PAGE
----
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This article in CS

  1. Vol. 22 No. 4, p. 886-890
     
    Received: Aug 5, 1981


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doi:10.2135/cropsci1982.0011183X002200040044x

Cultivar Differences in Canopy Apparent Photosynthesis and Their Relationship to Seed Yield in Soybeans1

  1. R. Wells,
  2. L. L. Schulze,
  3. D. A. Ashley,
  4. H. R. Boerma and
  5. R. H. Brown2

Abstract

Abstract

Differences in leaf photosynthesis among soybean [Glycine max (L.) Merr.] genotypes have not been shown to be correlated with seed yield, probably because leaves selected for measurement have not been representative of the soybean canopy. In order to obtain a measure more representative of photosynthesis by plant communities and to explore the relationship of canopy apparent photosynthesis (CAP) to seed yield, field experiments were conducted during 2 years. Four soybean cultivars in each of four Maturity Groups (V through VIII) were grown in field plots in 1975 and two of each Maturity Group were grown in 1976. Measurements of CAP were made throughout the reproductive period by placing a large plastic covered chamber over a square meter segment of the canopy and measuring CO2Differences in leaf photosynthesis among soybean [Glycine max (L.) Merr.] genotypes have not been shown to be correlated with seed yield, probably because leaves selected for measurement have not been representative of the soybean canopy. In order to obtain a measure more representative of photosynthesis by plant communities and to explore the relationship of canopy apparent photosynthesis (CAP) to seed yield, field experiments were conducted during 2 years. Four soybean cultivars in each of four Maturity Groups (V through VIII) were grown in field plots in 1975 and two of each Maturity Group were grown in 1976. Measurements of CAP were made throughout the reproductive period by placing a large plastic covered chamber over a square meter segment of the canopy and measuring CO2 depletion during a 1 to 2 min period. Measurements were made near noon when solar radiation was above 0.9 Ly/min.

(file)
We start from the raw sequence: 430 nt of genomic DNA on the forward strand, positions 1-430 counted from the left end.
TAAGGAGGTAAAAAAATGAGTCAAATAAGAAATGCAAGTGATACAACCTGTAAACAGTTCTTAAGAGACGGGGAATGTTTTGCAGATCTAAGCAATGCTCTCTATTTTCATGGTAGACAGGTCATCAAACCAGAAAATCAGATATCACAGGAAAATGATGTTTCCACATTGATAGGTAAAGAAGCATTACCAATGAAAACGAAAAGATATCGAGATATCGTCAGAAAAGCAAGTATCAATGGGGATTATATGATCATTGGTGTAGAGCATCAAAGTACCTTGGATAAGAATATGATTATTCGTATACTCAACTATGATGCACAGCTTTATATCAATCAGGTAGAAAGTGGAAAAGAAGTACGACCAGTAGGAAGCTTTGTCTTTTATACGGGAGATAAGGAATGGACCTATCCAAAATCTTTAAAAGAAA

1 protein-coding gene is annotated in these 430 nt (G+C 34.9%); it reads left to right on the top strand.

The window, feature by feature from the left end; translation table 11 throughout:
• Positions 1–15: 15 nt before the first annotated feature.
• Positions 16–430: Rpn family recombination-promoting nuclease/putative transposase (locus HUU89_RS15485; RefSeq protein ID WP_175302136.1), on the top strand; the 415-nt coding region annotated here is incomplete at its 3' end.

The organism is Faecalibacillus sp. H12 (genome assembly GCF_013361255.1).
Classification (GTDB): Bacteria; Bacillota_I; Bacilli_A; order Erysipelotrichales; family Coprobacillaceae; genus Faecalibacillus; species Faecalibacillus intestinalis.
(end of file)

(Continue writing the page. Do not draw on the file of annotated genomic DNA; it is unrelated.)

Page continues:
Maximum values of CAP were 4 to 6 g CO2m-2hr-1 during the early reproductive stages and decreased with age throughout pod filling. The decrease was most rapid for Maturity Group V and slowest for Group VIII. Dates when CAP dropped to zero were mid-September for the Group V cultivars and mid-October for Group VIII. Differences in CAP among cultivars occurred during seed development for all Maturity Groups. These differences could not be attributed to leaf area index or light interception since differences in CAP occurred while light interception was above 97%. Seed yield also differed among cultivars within Maturity Groups, the range in yield being from about 2,000 to 3,600 kg/ha in both years. Correlation coefficients for the association between yield and CAP measured during seed development were significant and ranged from 0.43 to 0.62. An integral of the CAP measurements from the full-pod stage of development (R-4) to maturity was correlated with yield with a coefficient of 0.66 in 1975 and 0.59 in 1976. Data from these experiments indicate that yield differences among cultivars are partially accounted for by differences in photosynthetic capacity of the plant canopy during seed development.

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